While I loved singing and dancing, I also loved playing barkeeper downstairs in my parents’ basement, where I used Monopoly money as currency and handwritten menus my dad copied for me at his office to list the daily fare. I would arrange folding tables into four or five stations just like in a restaurant and I’d play all the roles, from waitress, bartender, owner — and my personal favorite, money changer. I would even bust out a song now and then so my joint was a bit different from everyone else’s. Truth is, I was a “hyphenate” even back then — a creative and businessperson all in one. I knew it at an early age, so why the hell did I let others convince me differently? Ah, hindsight is always 20/20 — I wish I’d bought shares in that little company named after a fruit a lot sooner too.
I don’t even remember when I first realized I could sing, or more importantly, when my father first realized I could. It was probably in church. I was raised as a Catholic and Catholics are unfortunately forced to sing way too high at mass every Sunday. God created altos, mezzo-sopranos, and sopranos, but you wouldn’t know it from the sounds emanating from most choir lofts! Every song is written for a soprano. Man, that hurts your vocal cords when that’s not your natural range. When I go to church now, which is infrequently, I am so self-conscious about my singing because despite my accomplishments in the music business, I’m not an opera singer. That just ain’t my thing. One of these days I’m convinced that some parishioner is going to turn from her seat in the pew in front of me and ask, “Do you actually think you can sing?” And to that, I will proudly reply, “Only in God’s eyes.”
Unfortunately, these highly melodically structured hymns, along with my family’s favorite popular ballads and songs, many of which were from Broadway musicals such as "The King and I," 'Annie Get Your Gun," and "Flower Drum Song," became the catalog of music that I would have to perform on command anytime and anywhere. When my father began asking me to sing at family functions, I did not like it at all. I would instantly go into a six-year-old’s version of a panic attack. While I loved singing, I hated performing. Something about being onstage for all to see deeply frightened me.
My father, being quite an accomplished and driven man himself, would hear none of that. He enjoyed being in the limelight, as his later career in politics would prove. My reluctance to shine made him put me on the spot even more relentlessly. We would be enjoying a lovely meal when all of a sudden we’d hear the tapping of my father’s spoon against his glass. When he had everyone’s attention, he’d announce that I would be singing Bette Midler’s “The Rose” (the only song we both liked) or “Getting to Know You” (my grandpa John’s favorite song). Despite my embarrassment, I was the dutiful daughter who did what I was told. No child wants to disappoint her parents, or worse, think that she is the cause of friction between them. My parents, who were a classic example of opposites attracting, were already prone to fighting, so I felt pressed not to add to their tensions. But even after I sang, they’d invariably argue, sometimes publicly, as my mother told my dad to leave me alone and my father ignored her. In fact, this would often make him push me more. He’d tell me that I was wasting my gift by not sharing it.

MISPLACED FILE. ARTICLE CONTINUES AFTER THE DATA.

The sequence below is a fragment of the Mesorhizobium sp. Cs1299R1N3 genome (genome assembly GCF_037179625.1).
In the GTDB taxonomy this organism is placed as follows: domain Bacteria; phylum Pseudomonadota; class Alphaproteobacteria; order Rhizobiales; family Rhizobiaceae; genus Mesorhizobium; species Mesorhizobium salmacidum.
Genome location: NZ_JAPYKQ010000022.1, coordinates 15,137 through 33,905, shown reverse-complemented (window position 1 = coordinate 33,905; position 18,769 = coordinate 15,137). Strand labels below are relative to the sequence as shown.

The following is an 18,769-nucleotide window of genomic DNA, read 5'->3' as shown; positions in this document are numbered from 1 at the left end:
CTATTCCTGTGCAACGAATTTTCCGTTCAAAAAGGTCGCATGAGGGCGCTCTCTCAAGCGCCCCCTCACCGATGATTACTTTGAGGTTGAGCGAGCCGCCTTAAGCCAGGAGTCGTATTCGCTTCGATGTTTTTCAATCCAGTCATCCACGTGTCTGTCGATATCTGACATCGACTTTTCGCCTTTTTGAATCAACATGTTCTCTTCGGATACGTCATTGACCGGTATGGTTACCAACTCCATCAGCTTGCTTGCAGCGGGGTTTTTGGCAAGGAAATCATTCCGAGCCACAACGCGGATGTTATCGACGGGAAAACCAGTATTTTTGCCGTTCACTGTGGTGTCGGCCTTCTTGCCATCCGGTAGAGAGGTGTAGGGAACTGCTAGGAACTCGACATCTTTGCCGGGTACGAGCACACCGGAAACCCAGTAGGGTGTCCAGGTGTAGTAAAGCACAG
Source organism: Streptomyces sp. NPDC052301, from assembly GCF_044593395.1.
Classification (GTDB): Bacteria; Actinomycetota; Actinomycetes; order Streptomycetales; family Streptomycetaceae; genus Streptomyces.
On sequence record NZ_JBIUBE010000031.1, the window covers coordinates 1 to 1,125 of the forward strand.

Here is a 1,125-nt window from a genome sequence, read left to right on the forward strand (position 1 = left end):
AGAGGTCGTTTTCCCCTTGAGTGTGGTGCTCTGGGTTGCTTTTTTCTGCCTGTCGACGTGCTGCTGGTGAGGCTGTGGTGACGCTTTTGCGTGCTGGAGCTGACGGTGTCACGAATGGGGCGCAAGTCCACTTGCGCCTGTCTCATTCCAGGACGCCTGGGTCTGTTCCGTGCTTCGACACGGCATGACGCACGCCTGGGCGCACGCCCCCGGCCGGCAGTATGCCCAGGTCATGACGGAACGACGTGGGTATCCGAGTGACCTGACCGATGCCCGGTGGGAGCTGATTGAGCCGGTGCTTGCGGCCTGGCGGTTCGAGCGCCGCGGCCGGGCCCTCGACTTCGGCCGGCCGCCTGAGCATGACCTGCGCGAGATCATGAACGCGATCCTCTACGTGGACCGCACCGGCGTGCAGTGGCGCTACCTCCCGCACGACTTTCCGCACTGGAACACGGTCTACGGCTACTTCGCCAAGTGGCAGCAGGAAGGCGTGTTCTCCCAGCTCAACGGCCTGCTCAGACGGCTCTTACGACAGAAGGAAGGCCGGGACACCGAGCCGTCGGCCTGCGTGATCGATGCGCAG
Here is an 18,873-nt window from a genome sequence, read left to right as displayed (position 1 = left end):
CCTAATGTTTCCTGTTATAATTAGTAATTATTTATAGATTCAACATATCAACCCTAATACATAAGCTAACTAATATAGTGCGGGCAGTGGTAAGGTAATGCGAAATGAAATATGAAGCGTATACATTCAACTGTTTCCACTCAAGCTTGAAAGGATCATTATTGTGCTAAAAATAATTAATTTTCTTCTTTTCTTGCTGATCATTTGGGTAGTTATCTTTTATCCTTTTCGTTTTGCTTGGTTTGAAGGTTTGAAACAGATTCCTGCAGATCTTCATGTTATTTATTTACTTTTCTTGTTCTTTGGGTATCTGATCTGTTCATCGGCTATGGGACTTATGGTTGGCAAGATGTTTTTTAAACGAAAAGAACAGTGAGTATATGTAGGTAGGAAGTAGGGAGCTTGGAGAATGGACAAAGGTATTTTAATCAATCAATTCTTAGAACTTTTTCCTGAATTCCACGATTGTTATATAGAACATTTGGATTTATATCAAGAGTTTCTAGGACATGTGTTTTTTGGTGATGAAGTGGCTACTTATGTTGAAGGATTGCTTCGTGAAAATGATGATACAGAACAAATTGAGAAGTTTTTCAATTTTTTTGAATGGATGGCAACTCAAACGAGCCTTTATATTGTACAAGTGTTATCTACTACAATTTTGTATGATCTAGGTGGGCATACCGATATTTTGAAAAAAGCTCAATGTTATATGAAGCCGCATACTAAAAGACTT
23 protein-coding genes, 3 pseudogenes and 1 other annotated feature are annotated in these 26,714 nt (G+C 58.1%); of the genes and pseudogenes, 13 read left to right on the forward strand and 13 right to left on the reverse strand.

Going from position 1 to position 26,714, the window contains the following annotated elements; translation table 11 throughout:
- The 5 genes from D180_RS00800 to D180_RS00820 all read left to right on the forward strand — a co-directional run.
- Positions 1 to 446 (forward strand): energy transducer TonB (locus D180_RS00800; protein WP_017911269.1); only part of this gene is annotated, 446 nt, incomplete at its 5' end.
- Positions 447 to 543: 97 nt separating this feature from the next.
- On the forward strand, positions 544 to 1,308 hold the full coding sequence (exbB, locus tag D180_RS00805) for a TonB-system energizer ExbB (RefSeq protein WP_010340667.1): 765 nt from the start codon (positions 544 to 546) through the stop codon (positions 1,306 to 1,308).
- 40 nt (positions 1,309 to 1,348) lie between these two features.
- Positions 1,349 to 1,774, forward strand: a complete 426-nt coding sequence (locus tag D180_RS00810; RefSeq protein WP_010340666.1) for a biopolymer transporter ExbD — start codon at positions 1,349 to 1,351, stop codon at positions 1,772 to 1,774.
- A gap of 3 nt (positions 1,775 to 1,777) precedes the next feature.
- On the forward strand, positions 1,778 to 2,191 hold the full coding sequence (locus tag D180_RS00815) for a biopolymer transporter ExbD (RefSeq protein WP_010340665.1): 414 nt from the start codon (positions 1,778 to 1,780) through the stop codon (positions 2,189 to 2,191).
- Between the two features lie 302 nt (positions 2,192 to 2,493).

This torture went on for years at charity dinners, local political fundraising events, and especially at family gatherings. I would spit out my food midbite when my father would surprise everyone, including me, with an announcement that I would be performing shortly. The worst was at our country club where we were the token Italian Albanians. He’d sneak over to the accordion and upright bass players and ask them to encourage me to sing with them. But my nerves were most frayed when he would tell me in advance that I was going to have to sing. I would barely sleep the night before. Then I’d spend the whole time in the bathroom warming up until they called for my performance.
I hated the fact that every event that should have been great fun for a little kid was somehow tainted with anxiety. All I focused on when I was up in front of an audience (even one filled with loving family and friends) was the prospect of messing up. I was a perfectionist seeking approval. All that mattered was that I did a good job in my mind and in others’, namely my dad’s. It felt too much like I was in a dog-and-pony show. Naturally, I ended up resenting my father and my voice until one day I just stopped singing. Now, of course, I can acknowledge that in many ways, my father’s insistence actually prepared me for the most stressful, on-the-spot gig ever — "Idol"! But back then, I had simply resolved never to be a singer, ever. I ceased loving music, and sadly enough, I ceased dreaming about a career in it, too. I remember looking in the bathroom mirror and asking God to take my voice away. Thankfully, God doesn’t answer all of our prayers.
From “A Helluva High Note: Surviving Life, Love, and American Idol” by Kara DioGuardi. Copyright © 2011. Reprinted by permission of It Books.